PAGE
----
The worst single period for productivity growth in New Zealand history was in late 1970s, but even 35 years ago people knew that the problems were much more deep-seated. Unfortunately, of course, the productivity gaps are now larger than they were in 1984. On OECD estimates of real GDP per hour worked, in 1984 we were close to the levels in Iceland, Ireland, and Finland. These days, we are far behind each of them. We were only about 10 per cent behind the UK in those days, and now they are about 30 per cent ahead of us. Things might not be in such a “mess” nowadays – disorderly macro imbalances and weird interventions – but the economic bottom line still makes sorry reading. No champion of change in 1984, told all the policies that would be adopted and the huge measure of macro stability achieved, would have predicted that we’d have drifted further behind by 2019.
Perhaps especially if they’d been given the additional information of what would happen to New Zealand’s terms of trade over the subsequent decades – the turnaround (outside any government’s control) starting just a couple of years after the reform period got underway.
The devaluation in July 1984 was a huge part of the economic narrative at the time. There was a strongly-held consensus, among local officials, local commentators (it is explicit in that Len Bayliss article) and international agencies, that the New Zealand real exchange rate had become persistently out of line with fundamentals, and that a substantial and sustained depreciation would have to be a significant part of putting the economy on a better-footing. It was, among other things, a repeated and urgent theme of the numerous meetings I attended, as a junior note-taking official, in late 1984.
And here are the two OECD measures of New Zealand’s real exchange rate.
I’ve marked the 1984 devaluation. In real terms, it proved very temporary indeed. It would be great if really strong and sustained productivity growth had supported a structural increase in the real exchange rate. But that, of course, hasn’t been the story. Once we got through the disinflation period – when it was reasonable to expect some temporary periods with a high real exchange rate – it seems to reflect the same sort of domestic demand pressures that have given us persistently among the very highest real interest rates in the advanced world.
And then there is foreign trade. A narrative at the time was the heavy protection had resulted in New Zealand’s foreign trade shares of GDP falling, or failing to grow. The overvalued exchange rate (see above) further impeded the prospects of potential export industries, probably only partly offset by the various (highly questionable) export incentives and subsidies.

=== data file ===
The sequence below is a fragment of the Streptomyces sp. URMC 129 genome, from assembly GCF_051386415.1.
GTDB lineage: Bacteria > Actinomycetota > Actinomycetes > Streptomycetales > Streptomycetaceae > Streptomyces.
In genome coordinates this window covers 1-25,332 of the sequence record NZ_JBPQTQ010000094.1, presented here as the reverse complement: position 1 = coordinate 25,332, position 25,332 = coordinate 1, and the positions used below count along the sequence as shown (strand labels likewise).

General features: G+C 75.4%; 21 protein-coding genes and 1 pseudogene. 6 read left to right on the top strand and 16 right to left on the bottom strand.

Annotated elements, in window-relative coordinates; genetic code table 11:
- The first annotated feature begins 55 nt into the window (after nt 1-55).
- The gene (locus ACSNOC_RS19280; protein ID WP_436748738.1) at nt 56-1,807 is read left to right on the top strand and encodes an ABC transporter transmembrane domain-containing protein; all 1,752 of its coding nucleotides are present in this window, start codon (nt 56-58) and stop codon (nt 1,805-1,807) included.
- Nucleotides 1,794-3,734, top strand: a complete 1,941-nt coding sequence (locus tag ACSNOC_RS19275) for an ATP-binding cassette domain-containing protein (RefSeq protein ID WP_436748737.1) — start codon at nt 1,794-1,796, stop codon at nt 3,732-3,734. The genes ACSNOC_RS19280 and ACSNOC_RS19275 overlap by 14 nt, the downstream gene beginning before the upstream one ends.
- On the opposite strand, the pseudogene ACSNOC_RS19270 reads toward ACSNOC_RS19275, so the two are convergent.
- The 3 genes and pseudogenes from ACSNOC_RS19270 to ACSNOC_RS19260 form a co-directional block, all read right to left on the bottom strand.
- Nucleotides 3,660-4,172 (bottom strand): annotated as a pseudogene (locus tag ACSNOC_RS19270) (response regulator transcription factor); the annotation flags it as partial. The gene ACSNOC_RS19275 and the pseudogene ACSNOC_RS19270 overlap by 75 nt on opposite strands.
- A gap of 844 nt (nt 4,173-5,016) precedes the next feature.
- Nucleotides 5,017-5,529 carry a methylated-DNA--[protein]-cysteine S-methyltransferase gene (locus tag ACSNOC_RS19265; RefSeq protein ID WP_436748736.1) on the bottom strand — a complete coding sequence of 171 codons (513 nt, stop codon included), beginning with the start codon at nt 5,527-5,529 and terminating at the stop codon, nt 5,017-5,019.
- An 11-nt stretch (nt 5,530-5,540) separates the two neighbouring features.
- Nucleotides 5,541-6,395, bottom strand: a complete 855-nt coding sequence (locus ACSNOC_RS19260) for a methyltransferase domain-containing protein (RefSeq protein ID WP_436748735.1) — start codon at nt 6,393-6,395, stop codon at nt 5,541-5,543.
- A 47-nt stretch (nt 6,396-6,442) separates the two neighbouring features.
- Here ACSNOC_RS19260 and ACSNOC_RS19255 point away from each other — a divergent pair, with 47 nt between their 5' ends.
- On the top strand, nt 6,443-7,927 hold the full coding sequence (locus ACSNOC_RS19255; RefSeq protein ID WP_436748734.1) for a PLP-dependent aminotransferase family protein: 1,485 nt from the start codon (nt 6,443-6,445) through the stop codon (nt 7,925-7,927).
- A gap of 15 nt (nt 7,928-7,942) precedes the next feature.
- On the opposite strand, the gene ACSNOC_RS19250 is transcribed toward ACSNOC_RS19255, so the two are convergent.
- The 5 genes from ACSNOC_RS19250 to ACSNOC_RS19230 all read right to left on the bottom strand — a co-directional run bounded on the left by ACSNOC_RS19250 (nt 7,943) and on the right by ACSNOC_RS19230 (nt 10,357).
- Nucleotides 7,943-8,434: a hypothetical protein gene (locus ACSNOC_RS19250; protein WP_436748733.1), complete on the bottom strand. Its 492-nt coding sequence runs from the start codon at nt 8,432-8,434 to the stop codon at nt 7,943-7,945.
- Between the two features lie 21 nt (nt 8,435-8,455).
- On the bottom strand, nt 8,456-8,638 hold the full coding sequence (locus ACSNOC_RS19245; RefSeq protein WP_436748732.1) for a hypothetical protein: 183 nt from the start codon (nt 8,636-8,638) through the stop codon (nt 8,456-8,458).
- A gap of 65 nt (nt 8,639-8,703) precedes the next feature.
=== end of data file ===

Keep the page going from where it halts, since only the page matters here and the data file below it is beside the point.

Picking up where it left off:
I’ve circled the data for the years to March 1984 (latest actuals when the devaluation happened) and for the year to March 1985. There was, as you would expect, a short-term boost to the nominal trade shares on account of the devaluation, but of course that didn’t last. But if we take the subsequent 33 years together, there is just no sign of foreign trade having become more important to the New Zealand economy (as it happens, exports as share of GDP in the year to March 2018 were almost identical to those in the year to March 1984). Only one other OECD country has not seen the export share of GDP increase over that time.
I don’t want to kick off a futile debate about whether the reforms should have been done. I’m still squarely in the camp that most should have been. But, equally, nothing is gained by pretending to a degree of economic success we haven’t achieved. We’ve shared – with every market economy (and probably the non-market ones too) – the rapid declines in the cost of various technology goods and services. All of our own doing, we’ve managed to bring about, and sustain, an impressive level of macroeconomic stability. But, equally all of our own doing, we’ve managed to rig the housing market against the current (and next) young generation, and despite reducing or removing all manner of protective barriers (and even getting other countries to do something similar for stuff New Zealand firms exports), foreign trade shares are no higher now than they were on that momentous day in 1984. And, as for productivity, poor – and rightly alarming – as it was then, all indications are that it is worse now, and there are no signs of those gaps beginning to close.
The New Zealand economy isn’t in some disorderly mess at present. But if it is perhaps more orderly, it is failing nonetheless.